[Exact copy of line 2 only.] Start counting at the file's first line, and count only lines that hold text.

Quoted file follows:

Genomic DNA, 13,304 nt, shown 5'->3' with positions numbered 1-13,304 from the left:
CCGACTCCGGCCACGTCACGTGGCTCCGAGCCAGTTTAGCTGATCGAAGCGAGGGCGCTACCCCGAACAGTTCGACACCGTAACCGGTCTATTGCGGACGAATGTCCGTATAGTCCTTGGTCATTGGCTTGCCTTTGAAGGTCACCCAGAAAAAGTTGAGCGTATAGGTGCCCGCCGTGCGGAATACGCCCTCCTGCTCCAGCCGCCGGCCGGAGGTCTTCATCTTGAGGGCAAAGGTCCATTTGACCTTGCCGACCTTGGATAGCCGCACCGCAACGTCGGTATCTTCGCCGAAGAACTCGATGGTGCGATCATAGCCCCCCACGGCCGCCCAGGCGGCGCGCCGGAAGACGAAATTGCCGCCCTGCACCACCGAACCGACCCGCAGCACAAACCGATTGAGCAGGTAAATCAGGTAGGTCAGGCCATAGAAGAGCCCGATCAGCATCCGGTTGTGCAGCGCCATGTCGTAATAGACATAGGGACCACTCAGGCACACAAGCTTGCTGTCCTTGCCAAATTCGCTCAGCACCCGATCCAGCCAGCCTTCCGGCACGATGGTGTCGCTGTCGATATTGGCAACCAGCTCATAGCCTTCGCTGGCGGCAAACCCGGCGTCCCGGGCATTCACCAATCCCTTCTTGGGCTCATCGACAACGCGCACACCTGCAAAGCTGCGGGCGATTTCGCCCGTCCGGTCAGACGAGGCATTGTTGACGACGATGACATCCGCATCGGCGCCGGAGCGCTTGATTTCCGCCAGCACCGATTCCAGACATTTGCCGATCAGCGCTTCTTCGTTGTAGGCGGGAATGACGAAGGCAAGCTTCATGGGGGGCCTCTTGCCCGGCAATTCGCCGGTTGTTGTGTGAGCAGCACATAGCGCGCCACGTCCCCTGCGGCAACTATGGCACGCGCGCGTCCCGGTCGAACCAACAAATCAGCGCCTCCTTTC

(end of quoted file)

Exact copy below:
CCGACTCCGGCCACGTCACGTGGCTCCGAGCCAGTTTAGCTGATCGAAGCGAGGGCGCTACCCCGAACAGTTCGACACCGTAACCGGTCTATTGCGGACGAATGTCCGTATAGTCCTTGGTCATTGGCTTGCCTTTGAAGGTCACCCAGAAAAAGTTGAGCGTATAGGTGCCCGCCGTGCGGAATACGCCCTCCTGCTCCAGCCGCCGGCCGGAGGTCTTCATCTTGAGGGCAAAGGTCCATTTGACCTTGCCGACCTTGGATAGCCGCACCGCAACGTCGGTATCTTCGCCGAAGAACTCGATGGTGCGATCATAGCCCCCCACGGCCGCCCAGGCGGCGCGCCGGAAGACGAAATTGCCGCCCTGCACCACCGAACCGACCCGCAGCACAAACCGATTGAGCAGGTAAATCAGGTAGGTCAGGCCATAGAAGAGCCCGATCAGCATCCGGTTGTGCAGCGCCATGTCGTAATAGACATAGGGACCACTCAGGCACACAAGCTTGCTGTCCTTGCCAAATTCGCTCAGCACCCGATCCAGCCAGCCTTCCGGCACGATGGTGTCGCTGTCGATATTGGCAACCAGCTCATAGCCTTCGCTGGCGGCAAACCCGGCGTCCCGGGCATTCACCAATCCCTTCTTGGGCTCATCGACAACGCGCACACCTGCAAAGCTGCGGGCGATTTCGCCCGTCCGGTCAGACGAGGCATTGTTGACGACGATGACATCCGCATCGGCGCCGGAGCGCTTGATTTCCGCCAGCACCGATTCCAGACATTTGCCGATCAGCGCTTCTTCGTTGTAGGCGGGAATGACGAAGGCAAGCTTCATGGGGGGCCTCTTGCCCGGCAATTCGCCGGTTGTTGTGTGAGCAGCACATAGCGCGCCACGTCCCCTGCGGCAACTATGGCACGCGCGCGTCCCGGTCGAACCAACAAATCAGCGCCTCCTTTC